Johann Ignaz von Felbiger
Johann Ignaz von Felbiger was the son of a postmaster, who had been ennobled by Emperor Charles VI. The death of his parents constrained him, after studying theology at the University of Breslau, to accept (1744) the position of teacher in a private family. In 1746 he joined the Order of Canons Regular of St. Augustine at Sagan in Silesia (now Żagań, Poland), was ordained a priest in 1748, and ten years later became abbot of the monastery of Sagan.
Noting the sad condition of the local Catholic schools, he strove to improve them by publishing his first school-ordinance in 1761. During the private journey to Berlin, in 1762, he was favourably impressed with Johann Julius Hecker's Realschule and Hähn's method of instructing by initials and tables (Literal- or Tabellen-Methode), and became an enthusiastic propagator of this method. A school-ordinance for the dependencies of the monastery of Sagan was issued in 1763, teachers' college was established, and Felbiger's school reforms soon attracted the attention of Catholics and Protestants alike. He was supported by the Silesian minister von Schlabrendorff, and at the latter's request, after a second journey to Berlin he elaborated general school-ordinance for the Catholic elementary schools in Silesia (1765). Three graded catechisms, the joint work of the prior and the abbot of Sagan, appeared in 1766 under the title, Silesian Catechism, and enjoyed a wide circulation. The death of von Schlabrendorff in 1769 marked the end of the Silesian government's educational efforts. Felbiger's suggestions were heeded, however, by King Frederick II of Prussia in regulations issued (1774) for Silesian higher schools.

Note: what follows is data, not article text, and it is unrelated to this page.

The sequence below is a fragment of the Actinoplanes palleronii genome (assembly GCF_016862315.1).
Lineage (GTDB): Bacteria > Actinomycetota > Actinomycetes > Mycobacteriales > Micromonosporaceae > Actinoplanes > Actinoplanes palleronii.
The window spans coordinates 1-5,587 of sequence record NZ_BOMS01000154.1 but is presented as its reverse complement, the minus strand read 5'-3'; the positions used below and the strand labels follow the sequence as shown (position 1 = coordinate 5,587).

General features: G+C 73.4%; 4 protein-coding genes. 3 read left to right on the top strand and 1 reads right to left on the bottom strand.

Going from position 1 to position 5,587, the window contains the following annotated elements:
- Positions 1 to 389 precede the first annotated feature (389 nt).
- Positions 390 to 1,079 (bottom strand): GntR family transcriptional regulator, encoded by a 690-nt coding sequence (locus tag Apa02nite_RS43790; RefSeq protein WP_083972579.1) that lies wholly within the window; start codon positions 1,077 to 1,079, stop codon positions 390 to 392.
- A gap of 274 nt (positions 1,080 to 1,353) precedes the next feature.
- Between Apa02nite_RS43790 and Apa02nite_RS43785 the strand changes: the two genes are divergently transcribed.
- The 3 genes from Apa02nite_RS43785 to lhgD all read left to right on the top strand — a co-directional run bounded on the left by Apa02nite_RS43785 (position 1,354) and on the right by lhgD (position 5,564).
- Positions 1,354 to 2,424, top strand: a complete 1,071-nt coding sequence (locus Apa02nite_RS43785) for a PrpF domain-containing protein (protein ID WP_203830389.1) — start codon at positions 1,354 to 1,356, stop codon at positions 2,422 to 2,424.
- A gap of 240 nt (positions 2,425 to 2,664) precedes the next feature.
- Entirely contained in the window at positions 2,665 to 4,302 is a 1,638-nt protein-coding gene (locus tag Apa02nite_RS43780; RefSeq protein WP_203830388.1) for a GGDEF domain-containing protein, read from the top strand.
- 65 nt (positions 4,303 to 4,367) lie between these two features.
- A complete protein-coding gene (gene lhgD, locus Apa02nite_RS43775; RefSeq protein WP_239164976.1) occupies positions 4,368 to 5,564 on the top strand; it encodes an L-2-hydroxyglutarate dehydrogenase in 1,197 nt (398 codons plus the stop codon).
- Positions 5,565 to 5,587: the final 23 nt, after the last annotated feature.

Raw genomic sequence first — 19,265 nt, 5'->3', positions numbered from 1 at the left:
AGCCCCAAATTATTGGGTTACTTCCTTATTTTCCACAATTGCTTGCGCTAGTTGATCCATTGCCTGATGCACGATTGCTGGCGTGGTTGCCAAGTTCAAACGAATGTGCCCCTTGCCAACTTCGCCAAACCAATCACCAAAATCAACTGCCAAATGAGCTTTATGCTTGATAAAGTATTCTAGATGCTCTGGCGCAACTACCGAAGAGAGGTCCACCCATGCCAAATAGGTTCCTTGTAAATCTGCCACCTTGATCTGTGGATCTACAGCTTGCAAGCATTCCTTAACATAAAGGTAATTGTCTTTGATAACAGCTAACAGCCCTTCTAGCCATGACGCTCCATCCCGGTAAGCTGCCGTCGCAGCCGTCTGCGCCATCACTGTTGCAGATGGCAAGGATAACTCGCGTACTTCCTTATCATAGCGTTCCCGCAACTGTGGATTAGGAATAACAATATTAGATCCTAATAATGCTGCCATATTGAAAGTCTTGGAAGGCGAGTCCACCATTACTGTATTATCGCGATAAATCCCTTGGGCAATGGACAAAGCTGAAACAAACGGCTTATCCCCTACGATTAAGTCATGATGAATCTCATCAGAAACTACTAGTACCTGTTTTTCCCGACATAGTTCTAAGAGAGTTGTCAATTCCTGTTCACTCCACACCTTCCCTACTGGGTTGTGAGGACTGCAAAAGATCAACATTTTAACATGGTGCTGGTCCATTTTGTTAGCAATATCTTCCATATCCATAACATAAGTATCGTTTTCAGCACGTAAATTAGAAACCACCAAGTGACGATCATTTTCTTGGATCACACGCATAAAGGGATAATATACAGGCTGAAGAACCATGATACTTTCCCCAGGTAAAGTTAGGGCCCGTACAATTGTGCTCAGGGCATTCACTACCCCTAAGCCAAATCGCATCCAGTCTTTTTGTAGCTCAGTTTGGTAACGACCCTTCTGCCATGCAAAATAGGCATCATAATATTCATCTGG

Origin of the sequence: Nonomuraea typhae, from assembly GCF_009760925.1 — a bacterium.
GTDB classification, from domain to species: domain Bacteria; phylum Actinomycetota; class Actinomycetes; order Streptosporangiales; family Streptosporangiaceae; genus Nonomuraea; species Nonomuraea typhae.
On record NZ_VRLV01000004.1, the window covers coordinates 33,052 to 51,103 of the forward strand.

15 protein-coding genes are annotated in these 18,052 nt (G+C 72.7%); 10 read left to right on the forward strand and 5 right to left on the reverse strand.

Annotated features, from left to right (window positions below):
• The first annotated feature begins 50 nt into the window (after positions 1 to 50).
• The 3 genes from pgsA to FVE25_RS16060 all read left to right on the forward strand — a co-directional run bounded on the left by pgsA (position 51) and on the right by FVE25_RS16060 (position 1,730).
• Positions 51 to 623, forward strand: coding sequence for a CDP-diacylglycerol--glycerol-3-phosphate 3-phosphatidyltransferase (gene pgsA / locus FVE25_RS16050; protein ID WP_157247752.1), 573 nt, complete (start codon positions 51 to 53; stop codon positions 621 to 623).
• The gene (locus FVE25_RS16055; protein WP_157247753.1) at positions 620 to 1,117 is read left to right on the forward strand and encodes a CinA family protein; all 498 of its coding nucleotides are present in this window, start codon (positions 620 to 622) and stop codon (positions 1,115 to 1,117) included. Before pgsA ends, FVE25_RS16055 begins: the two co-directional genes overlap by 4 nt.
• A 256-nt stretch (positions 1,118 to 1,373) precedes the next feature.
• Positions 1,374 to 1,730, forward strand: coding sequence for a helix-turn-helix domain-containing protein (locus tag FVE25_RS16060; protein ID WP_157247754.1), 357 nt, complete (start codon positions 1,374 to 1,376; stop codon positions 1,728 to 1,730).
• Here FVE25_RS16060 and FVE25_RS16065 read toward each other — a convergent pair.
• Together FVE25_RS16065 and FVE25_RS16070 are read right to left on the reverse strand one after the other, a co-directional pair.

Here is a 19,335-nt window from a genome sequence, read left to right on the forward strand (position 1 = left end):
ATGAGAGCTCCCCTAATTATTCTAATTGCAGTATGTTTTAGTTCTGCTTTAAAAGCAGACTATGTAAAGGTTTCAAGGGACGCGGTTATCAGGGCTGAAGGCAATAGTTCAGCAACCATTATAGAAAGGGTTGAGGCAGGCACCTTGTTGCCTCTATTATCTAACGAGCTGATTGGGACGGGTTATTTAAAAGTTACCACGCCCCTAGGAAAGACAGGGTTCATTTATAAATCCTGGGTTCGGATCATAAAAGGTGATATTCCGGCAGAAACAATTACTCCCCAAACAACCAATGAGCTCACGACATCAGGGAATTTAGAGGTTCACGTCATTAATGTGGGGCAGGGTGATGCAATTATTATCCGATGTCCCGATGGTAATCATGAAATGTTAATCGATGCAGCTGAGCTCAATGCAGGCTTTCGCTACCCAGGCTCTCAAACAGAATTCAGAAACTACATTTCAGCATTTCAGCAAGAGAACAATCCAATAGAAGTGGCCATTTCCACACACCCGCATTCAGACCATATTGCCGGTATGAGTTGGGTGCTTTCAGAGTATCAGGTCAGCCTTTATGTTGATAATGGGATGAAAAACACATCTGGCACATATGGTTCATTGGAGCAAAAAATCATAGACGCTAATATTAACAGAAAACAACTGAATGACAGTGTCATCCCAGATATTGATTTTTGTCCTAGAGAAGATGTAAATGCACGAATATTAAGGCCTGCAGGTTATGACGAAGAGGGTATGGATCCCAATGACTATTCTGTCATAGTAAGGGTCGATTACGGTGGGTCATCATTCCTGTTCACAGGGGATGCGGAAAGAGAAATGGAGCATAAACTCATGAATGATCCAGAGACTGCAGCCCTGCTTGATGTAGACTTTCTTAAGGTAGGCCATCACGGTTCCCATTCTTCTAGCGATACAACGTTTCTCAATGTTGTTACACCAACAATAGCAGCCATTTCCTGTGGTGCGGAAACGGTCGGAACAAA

At the request of the empress, Maria Theresa, he repaired to Vienna in 1774, and was appointed General Commissioner of Education for all the German lands of her dominions. The same year he published general school-ordinance, and in 1775 his most important pedagogical production: Methodenbuch für Lehrer der deutschen Schulen. His school-reform was copied by Bavaria and other German lands and was not without influence on Russia. Considerable opposition, aroused by Felbiger's arbitrariness, developed in Austria against his plan of founding special schools for the neglected instruction of soldiers. Maria Theresa, however, always remained his faithful protectress. But his strictly religious principles education displeased Joseph II, who depraved him his position, assigned him to his provostship at Presburg, and advised him to look after educational intests in Hungary (1782). The chief peculiarity of Felbiger's too mechanical method was the use of tables containing the initials of the words which expressed the lesson to be imparted. Other features were the substitution of class-instruction for individual instruction and the practice of questioning the pupils. He aimed at raising the social standing, financial condition, and professional qualification of the teaching body, at giving a friendly character to the mutual relations between teacher and pupil. For a list of his 78 publications, which are mainly of a pedagogical character, see Panholzer's Methodenbuch (46-66).